The Sydcast is all about intimate and informative conversations with fascinating people you may not know. Until now. Because everyone has a story.
Listen in as Syd talks to entrepreneurs, community leaders, professional athletes, politicians, academics, authors, musicians, and many more about who they are and how they got there.
Sydney Finkelstein is an award winning professor at the Tuck School of Business at Dartmouth College, and a best-selling author of Superbosses and 25 other books. He’s written for the Harvard Business Review, the BBC, Fortune, Forbes, the Wall Street Journal, and more academic journals than you’d care to know about. He spends his time asking questions, and sometimes, even answering them.
When taking off in an Apache helicopter you turn into the wind and face that wind head-on ... and that is how Shannon Polson takes on life. A fighter pilot, mountain climber, and author, Shannon is the embodiment of grit, whose energy and personal story inspires others to change, overcome, and transform. Syd talks with his former student about her unique military experience, family tragedy, and navigating life, in this episode of The Sydcast.
Syd Finkelstein is the Steven Roth Professor of Management at the Tuck School of Business at Dartmouth College. He holds a Master’s degree from the London School of Economics and a Ph.D. from Columbia University. Professor Finkelstein has published 25 books and 90 articles, including the bestsellers Why Smart Executives Fail and Superbosses: How Exceptional Leaders Master the Flow of Talent, which LinkedIn Chairman Reid Hoffman calls the “leadership guide for the Networked Age.” He is also a Fellow of the Academy of Management, a consultant and speaker to leading companies around the world, and a top 25 on the Global Thinkers 50 list of top management gurus. Professor Finkelstein’s research and consulting work often relies on in-depth and personal interviews with hundreds of people, an experience that led him to create and host his own podcast, The Sydcast, to uncover and share the stories of all sorts of fascinating people in business, sports, entertainment, politics, academia, and everyday life.
After eight years in uniform as one of the Army's first women Apache pilots, Shannon Huffman-Polson never stopped looking for challenges. She climbed high mountains, raced long-course triathlons, and took journeys to Alaska's Arctic, all epic in their challenge emotionally and physically. For three years, she has interviewed women in the vanguard of their military fields as research for The Grit Factor to better understand shared stories and lessons in leadership and grit to inspire other leaders in ways she would have liked to be inspired herself. The Grit Institute is a culmination of that work toward the mission of providing resources for leaders at all levels, especially those in transitions or navigating change.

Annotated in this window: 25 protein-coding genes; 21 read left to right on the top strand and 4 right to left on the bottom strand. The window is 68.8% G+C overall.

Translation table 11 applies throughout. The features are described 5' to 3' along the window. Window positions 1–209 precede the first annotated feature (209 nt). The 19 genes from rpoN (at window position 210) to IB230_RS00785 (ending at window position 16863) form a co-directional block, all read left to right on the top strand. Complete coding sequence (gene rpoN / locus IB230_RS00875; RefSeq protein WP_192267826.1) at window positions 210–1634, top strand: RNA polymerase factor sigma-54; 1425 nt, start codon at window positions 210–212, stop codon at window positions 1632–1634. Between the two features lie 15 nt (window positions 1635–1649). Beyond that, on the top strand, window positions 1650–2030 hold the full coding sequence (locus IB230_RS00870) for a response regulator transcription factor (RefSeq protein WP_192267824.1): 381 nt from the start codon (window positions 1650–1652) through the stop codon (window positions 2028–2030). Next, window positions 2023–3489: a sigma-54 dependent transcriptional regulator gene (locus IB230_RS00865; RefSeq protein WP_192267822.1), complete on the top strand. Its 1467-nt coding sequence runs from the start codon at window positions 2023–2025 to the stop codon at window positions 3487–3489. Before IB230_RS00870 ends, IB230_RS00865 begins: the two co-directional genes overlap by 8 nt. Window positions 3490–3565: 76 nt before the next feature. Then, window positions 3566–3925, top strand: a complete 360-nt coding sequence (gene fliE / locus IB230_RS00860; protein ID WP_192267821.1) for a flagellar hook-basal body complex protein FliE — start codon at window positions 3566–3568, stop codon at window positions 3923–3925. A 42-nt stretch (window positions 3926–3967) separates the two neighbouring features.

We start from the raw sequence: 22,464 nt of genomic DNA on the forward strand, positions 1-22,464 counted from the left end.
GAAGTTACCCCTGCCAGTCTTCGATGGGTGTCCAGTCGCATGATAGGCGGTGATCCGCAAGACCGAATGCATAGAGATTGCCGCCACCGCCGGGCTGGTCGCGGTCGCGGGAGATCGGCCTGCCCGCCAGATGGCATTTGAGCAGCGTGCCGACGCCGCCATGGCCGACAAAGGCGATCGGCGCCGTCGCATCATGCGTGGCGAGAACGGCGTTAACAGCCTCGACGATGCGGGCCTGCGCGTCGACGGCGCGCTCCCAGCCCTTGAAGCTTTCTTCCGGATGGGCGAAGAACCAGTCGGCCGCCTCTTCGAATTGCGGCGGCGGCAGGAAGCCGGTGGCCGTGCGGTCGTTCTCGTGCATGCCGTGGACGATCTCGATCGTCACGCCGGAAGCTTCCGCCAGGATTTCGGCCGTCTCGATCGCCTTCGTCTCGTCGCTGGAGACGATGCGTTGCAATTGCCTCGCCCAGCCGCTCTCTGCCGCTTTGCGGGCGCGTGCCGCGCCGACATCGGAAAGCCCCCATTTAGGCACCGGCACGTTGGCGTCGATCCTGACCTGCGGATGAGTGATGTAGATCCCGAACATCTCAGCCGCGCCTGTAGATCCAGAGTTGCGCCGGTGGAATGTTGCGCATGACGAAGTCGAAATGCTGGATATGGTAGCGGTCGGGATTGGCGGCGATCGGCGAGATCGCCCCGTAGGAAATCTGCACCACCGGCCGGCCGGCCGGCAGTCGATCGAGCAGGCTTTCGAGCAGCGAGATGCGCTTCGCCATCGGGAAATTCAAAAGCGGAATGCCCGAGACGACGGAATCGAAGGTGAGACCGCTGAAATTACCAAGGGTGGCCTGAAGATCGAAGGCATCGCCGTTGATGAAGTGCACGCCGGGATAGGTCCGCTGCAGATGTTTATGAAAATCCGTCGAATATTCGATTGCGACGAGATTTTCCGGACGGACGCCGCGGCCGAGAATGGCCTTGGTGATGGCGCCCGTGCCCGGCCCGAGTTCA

Insights from this episode:
- Details on why Shannon joined the Army, growing up in Alaska, and what it was like to be stranded while climbing Denali, North America’s tallest peak.
- The strategy Shannon used to become the first female attack helicopter pilot and what it was like to fly missions.
- Benefits of her unique military experience that translated to providing mentorship and leadership to other women through personal interaction and her books.
- How to define grit for yourself, what it takes to get it, and how to use it.
- Benefits of telling your story your way and creating a narrative that makes you stronger.
Quotes from the show:
- On working in the military: “I worked with some of the absolute best people that I ever hope to know and ever hope to work with and I also worked with some of the worst.” – Shannon Polson
- On leaving the military: “It was very hard to not be somewhere where I felt like I was making a difference and responding.” – Shannon Polson
- “My experience is, possibly, now a little bit dated. It’s certainly very unique for having been one of the first women to enter into army attack aviation.” – Shannon Polson
- “Absolutely no question that grit is innate to every single one of us and that grit is a trainable skill and I think that’s been proven again and again.” – Shannon Polson
- “Whatever our level [of skill] is when it comes to being an effective leader or a creative person … you can get more, you can learn how to extend that.” – Syd Finkelstein
- “The ecosystem that supports grit is something that we all need to pay attention to and be able to determine as well.” – Shannon Polson
- “Stories are so fundamental to how we think about the world and who we are.” – Syd Finkelstein
- On telling our own story: “It really is just integral, quite frankly, to everything that we do and everything that we are, whether or not we recognize it. To recognize it means to claim the potential to change it.” – Shannon Polson
- “We often don’t see the truth in our own stories without a little bit of help.” – Shannon Polson
- “We all create our masks in life and we’re different types of people in different situations and this whole thing [COVID-19] has stripped it away to our fundamentals.” – Syd Finkelstein
- “Nothing ever happens by just doing what everybody tells you to do.” – Syd Finkelstein
LinkedIn: Sydney Finkelstein
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Book: The Grit Factor: Courage, Resilience, and Leadership in the Most Male-Dominated Organization in the World
Book: North of Hope: A Daughter's Arctic Journey
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This episode was produced and managed by Podcast Laundry (www.podcastlaundry.com)